warning!!!!!bad language!!!!!!!

Dec 2018
1,428
19
U.S
#4
mmm.. you might like this

As a term of contempt applied to women, it dates from c. 1400; of a man, c. 1500, playfully, in the sense of "dog." Used among male homosexuals from 1930s. In modern (1990s, originally African-American vernacular) slang, its use with reference to a man is sexually contemptuous, from the "woman" insult

bitch (v.)

"to complain," attested from at least 1930, perhaps from the sense in bitchy, perhaps influenced by the verb meaning "to bungle, spoil," which is recorded from 1823. But bitched in this sense seems to echo Middle English bicched "cursed, bad," a general term of opprobrium (as in Chaucer's bicched bones "unlucky dice"), which despite the hesitation of OED, seems to be a derivative of bitch (n.).
 
Dec 2018
1,428
19
U.S
#5
I don't know if these are related in any way.

fucus (n.)
algae genus, 1716, from Latin fucus, a type of reddish seaweed or rock-lichen, from or related to Greek phykos "seaweed," which is said to be of Semitic origin. From it was prepared in ancient times a red dye for woolen goods; hence in Greek and Latin it also had a sense "red paint" and was the general word for the article of women's make-up that supplied the place of rouge; and in Latin it was further extended to include "deceit, disguise." The custom is said to have originated among the Ionians, who were in close contact with Semitic peoples. The word was in Middle English as fuke, fuike "dissimulation" (mid-15c.); "red woolen cloth" (late 15c.); later fucus "a paint, dye," especially for the face, "rouge," also commonly used 17c. figuratively as "disguise, pretense." Hence also obsolete fucate "disguised, dissembling" (1530s), literally "colored, beautified with paint," from Latin fucatus "painted, painted, colored, disguised," past-participle adjective from fucare, a verb derived from fucus.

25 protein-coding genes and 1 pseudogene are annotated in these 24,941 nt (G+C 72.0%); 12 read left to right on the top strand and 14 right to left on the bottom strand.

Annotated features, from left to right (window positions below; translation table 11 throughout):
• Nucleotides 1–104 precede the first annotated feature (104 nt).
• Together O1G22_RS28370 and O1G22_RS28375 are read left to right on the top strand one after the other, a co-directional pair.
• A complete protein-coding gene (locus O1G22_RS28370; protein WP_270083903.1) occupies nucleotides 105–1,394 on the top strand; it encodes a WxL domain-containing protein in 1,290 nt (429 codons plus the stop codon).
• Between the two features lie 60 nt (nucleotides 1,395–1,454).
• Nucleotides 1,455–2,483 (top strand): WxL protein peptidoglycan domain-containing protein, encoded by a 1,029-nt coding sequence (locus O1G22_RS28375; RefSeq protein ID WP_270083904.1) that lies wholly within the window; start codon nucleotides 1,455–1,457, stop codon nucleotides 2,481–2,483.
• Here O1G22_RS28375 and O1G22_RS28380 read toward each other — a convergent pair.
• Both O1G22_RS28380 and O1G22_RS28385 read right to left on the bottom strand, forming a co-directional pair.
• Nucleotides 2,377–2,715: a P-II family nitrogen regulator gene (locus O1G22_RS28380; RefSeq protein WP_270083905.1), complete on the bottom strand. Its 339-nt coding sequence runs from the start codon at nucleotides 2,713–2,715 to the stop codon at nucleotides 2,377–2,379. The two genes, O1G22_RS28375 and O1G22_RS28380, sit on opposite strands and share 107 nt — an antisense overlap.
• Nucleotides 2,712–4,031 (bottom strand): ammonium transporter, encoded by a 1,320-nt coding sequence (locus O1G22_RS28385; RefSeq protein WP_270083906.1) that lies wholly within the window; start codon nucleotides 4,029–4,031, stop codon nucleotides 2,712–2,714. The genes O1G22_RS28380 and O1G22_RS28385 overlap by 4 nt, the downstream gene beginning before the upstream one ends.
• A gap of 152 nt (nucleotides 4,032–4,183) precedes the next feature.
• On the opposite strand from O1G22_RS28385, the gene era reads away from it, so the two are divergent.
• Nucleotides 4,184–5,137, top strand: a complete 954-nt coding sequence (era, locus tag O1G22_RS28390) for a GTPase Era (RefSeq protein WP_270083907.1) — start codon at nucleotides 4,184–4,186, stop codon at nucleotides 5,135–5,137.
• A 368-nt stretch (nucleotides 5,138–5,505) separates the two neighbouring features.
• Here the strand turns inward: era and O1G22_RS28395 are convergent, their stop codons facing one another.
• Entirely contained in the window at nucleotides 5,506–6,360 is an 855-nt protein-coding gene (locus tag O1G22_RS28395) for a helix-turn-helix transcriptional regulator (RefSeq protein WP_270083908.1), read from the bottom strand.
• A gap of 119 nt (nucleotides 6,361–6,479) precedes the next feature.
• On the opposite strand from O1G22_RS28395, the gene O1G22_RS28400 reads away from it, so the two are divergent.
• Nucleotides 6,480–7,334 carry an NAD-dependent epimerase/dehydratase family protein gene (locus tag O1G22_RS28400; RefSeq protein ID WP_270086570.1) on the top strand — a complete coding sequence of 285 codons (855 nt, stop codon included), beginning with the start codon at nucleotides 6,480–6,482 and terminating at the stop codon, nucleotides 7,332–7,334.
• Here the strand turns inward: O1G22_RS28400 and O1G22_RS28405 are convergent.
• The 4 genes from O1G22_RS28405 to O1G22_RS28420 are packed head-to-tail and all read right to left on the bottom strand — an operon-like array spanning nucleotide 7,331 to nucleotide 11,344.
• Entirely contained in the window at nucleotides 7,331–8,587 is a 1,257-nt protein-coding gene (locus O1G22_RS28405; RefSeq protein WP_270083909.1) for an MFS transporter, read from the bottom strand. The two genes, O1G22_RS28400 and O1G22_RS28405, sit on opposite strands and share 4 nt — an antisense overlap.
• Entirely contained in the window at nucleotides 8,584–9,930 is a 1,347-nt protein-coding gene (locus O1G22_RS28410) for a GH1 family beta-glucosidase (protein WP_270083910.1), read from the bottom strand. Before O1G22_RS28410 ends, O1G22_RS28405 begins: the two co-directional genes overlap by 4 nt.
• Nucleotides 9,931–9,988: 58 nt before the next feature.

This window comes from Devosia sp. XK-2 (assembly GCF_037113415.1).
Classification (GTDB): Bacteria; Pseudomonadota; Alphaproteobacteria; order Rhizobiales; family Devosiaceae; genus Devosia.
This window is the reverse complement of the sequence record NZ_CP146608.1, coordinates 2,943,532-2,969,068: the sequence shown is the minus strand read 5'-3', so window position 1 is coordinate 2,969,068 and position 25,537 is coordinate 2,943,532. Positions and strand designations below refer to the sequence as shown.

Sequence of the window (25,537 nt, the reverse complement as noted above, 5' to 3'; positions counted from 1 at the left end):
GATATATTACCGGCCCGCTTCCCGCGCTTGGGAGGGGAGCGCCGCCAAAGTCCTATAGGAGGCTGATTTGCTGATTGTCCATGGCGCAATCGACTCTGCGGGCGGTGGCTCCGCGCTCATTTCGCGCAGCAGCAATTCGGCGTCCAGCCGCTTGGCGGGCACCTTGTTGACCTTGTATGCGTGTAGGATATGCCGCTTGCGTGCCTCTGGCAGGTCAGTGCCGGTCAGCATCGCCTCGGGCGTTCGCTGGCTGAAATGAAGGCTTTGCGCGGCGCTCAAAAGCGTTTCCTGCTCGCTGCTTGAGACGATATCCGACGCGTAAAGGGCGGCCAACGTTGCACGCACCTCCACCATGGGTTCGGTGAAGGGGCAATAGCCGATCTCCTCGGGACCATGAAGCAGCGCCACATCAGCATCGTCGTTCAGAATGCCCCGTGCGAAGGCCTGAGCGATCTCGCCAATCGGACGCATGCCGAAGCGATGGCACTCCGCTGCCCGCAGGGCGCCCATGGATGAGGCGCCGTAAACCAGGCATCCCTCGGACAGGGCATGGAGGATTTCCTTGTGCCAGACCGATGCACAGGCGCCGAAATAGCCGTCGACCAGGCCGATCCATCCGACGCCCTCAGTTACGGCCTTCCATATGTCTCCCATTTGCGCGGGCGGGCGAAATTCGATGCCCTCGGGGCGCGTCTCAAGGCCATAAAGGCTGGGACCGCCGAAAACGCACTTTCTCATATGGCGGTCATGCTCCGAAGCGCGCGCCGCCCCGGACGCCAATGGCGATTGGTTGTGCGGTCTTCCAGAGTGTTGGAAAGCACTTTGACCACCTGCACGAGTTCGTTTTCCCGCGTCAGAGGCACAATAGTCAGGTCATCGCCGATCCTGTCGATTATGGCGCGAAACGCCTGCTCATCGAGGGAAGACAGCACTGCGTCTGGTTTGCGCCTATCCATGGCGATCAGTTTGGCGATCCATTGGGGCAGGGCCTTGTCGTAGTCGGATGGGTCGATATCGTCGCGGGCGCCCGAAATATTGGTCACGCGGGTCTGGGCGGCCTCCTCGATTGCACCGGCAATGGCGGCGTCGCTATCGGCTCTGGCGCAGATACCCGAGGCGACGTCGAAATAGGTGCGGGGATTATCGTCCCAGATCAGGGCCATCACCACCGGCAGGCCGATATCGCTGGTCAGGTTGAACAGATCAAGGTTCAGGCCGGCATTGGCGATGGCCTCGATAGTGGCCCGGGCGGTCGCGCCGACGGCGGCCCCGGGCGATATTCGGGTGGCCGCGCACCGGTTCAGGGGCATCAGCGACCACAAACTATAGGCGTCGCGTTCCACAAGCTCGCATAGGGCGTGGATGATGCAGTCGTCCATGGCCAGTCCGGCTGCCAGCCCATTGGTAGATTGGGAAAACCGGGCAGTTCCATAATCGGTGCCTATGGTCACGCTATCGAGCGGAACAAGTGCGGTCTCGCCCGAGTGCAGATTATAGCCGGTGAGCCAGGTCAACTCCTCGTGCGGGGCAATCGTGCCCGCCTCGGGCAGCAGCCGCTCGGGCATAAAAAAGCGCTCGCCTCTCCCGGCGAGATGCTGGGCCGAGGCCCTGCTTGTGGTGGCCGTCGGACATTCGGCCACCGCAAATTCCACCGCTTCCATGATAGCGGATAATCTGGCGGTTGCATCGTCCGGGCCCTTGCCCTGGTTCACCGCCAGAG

fuck (v.)
"to have sexual intercourse with" (transitive), until recently a difficult word to trace in usage, in part because it was omitted as taboo by the editors of the original OED when the "F" entries were compiled (1893-97). Johnson also had excluded the word, and fuck wasn't in a single English language dictionary from 1795 to 1965. "The Penguin Dictionary" broke the taboo in the latter year. Houghton Mifflin followed, in 1969, with "The American Heritage Dictionary," but it also published a "Clean Green" edition without the word, to assure itself access to the public high school market.



Written form attested from at least early 16c.; OED 2nd edition cites 1503, in the form fukkit, and the earliest attested appearance of current spelling is 1535 ("Bischops ... may fuck thair fill and be vnmaryit" [Sir David Lyndesay, "Ane Satyre of the Thrie Estaits"]). Presumably it is a more ancient word, but one not written in the kind of texts that have survived from Old English and Middle English [September 2015: the verb appears to have been found recently in an English court manuscript from 1310]. Buck cites proper name John le Fucker from 1278, but that surname could have other explanations. The word apparently is hinted at in a scurrilous 15c. poem, titled "Flen flyys," written in bastard Latin and Middle English. The relevant line reads:



Non sunt in celi​
quia fuccant uuiuys of heli​


"They [the monks] are not in heaven because they fuck the wives of [the town of] Ely." Fuccant is pseudo-Latin, and in the original it is written in cipher. The earliest examples of the word otherwise are from Scottish, which suggests a Scandinavian origin, perhaps from a word akin to Norwegian dialectal fukka "copulate," or Swedish dialectal focka "copulate, strike, push," and fock "penis."



Another theory traces the Modern English verb to Middle English fyke, fike "move restlessly, fidget" (see fike) which also meant "dally, flirt," and probably is from a general North Sea Germanic word (compare Middle Dutch fokken, German ficken "fuck," earlier "make quick movements to and fro, flick," still earlier "itch, scratch;" the vulgar sense attested from 16c.). This would parallel in sense the vulgar Middle English term for "have sexual intercourse," swive, from Old English swifan "to move lightly over, sweep" (see swivel). But OED remarks that these "cannot be shown to be related" to the English word. Liberman has this to say:



Germanic words of similar form (f + vowel + consonant) and meaning 'copulate' are numerous. One of them is G. ficken. They often have additional senses, especially 'cheat,' but their basic meaning is 'move back and forth.' ... Most probably, fuck is a borrowing from Low German and has no cognates outside Germanic.​
 

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